An hours drive from Lijiang Old Town will get you to Tiger Leaping Gorge.  Tiger Leaping Gorge is one of the deepest gorges in the world.  With its 18 rapids this gorge is separated into 3 sections.  At an altitude of 1800 metres the narrow fast flowing Jingsha River is the first section.  A rock which is in the middle of the river’s mouth is where legend has it that a tiger used the rock as a pathway from one side of the gorge to the other giving this place the name Tiger Leaping Gorge.  The second section sees the river drop 100 metres as the sound of the raging river intensifies.  Whirlpools start to form as massive amounts of water slam into rocks and into the river.  The third section and by far the most dangerous sees high waves created by the steeper twists and turns as the river rages through.  This is adventure at its greatest.

Harbin, Heilongjiang

Harbin is the largest city in the north-eastern region of China and is the birthplace of both the Jin and Qing dynasties.  Due to the Chinese Eastern Railway, Harbin, in parts has a very Western/Russian feel to it.  This is very evident in places such has Central Street and St. Sophia Cathedral but before I talk about those I want to start with what brings tourists in for all over the globe.

Harbin International Ice and Snow Festival

The Harbin Ice and Snow Festival started in 1985 and runs from January through to March.  The origin of the festival stems back to the Qing Dynasty where local peasants and fishermen made ice lanterns to use as jacklights in the Winter months.  From there they were put outside their homes or Children used them to play at local festivals.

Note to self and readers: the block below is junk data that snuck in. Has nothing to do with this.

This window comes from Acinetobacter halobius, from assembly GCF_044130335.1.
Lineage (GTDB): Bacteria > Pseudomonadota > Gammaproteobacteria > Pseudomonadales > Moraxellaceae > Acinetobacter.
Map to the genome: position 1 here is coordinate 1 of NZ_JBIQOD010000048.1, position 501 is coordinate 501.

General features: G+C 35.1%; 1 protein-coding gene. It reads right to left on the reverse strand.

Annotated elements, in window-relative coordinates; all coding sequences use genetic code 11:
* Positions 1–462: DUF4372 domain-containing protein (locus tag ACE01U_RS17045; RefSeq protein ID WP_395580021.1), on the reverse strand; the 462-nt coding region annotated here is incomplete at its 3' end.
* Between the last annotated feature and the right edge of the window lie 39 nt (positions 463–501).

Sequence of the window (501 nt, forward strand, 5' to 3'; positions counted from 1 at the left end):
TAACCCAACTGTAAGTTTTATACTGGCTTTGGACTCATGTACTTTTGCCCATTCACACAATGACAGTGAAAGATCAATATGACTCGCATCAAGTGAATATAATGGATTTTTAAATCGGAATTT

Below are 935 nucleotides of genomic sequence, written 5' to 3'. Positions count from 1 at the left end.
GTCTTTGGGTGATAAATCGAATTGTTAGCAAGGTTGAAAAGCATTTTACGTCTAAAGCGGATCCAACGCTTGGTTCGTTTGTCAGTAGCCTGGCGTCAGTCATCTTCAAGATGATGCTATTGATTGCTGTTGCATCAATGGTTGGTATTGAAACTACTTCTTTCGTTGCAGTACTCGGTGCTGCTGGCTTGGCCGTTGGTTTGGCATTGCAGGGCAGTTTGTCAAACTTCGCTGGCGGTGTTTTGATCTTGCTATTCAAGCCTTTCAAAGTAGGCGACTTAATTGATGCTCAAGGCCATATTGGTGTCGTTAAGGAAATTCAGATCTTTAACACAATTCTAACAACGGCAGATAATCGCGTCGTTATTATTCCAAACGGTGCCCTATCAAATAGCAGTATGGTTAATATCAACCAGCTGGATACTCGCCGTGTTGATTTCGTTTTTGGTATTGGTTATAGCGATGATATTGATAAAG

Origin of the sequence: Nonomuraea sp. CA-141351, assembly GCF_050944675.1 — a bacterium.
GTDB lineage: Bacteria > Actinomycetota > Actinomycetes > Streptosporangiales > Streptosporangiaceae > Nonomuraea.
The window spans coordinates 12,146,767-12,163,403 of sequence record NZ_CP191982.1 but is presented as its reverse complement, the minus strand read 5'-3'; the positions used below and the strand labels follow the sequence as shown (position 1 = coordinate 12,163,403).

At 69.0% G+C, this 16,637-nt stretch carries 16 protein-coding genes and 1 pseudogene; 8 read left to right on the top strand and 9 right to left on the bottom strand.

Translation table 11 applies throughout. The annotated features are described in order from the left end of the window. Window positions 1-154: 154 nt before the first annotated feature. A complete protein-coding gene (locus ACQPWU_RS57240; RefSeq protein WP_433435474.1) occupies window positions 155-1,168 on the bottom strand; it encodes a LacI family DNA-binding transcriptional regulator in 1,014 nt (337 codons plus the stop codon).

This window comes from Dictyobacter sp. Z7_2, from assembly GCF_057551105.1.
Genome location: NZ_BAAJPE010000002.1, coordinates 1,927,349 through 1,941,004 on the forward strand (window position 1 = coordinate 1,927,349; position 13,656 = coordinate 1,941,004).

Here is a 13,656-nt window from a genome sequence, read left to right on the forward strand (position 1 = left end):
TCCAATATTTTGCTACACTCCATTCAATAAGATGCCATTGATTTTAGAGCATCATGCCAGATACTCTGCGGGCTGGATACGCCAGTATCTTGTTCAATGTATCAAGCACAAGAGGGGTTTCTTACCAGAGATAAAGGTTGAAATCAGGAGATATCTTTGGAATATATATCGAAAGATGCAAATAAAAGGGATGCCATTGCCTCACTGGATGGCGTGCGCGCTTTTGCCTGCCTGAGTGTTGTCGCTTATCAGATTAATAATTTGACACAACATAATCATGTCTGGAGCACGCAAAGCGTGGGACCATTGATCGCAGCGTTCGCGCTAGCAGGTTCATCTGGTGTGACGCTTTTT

Nowadays ice sculptors from all over the world come to Harbin to compete ice sculpting competitions.  These sculptures need to be seen to believed.  With 2000 ice sculptures and over 180000 cubic metres of ice you will be astonished at the sheer size and detail.

Central Street

Central Street which is also know as ‘Easter Moscow’ first started construction around 1898.  Today tourists from within China and abroad come here to appreciate the architecture and history.  This 1450 metre long street is lined with around 70 European Style buildings in styles ranging from Baroque through to Renaissance.  One of the longest pedestrian streets in Asia, Central Street is full of shops, hotels bars and restaurants.

St. Sophia Cathedral

St. Sophia Cathedral is an Easter Orthodox Church built in 1907.  It is also the largest Eastern Orthodox Church in the far east.  It was built soon after the arrival of Russian soldiers who had just lost to Japan in the Russo-Japanese war.  By 1921, Harbin’s population had grown to 300000, 100000 of which were Russian.  The maximum height of this stunning cathedral is an impressive 53.35 metres.

For part 1 of our China special click here http://www.theflyingpandablog.com/china-part-1/

For part 3 of our China special click here http://www.theflyingpandablog.com/china-part-3-the-food-of-china/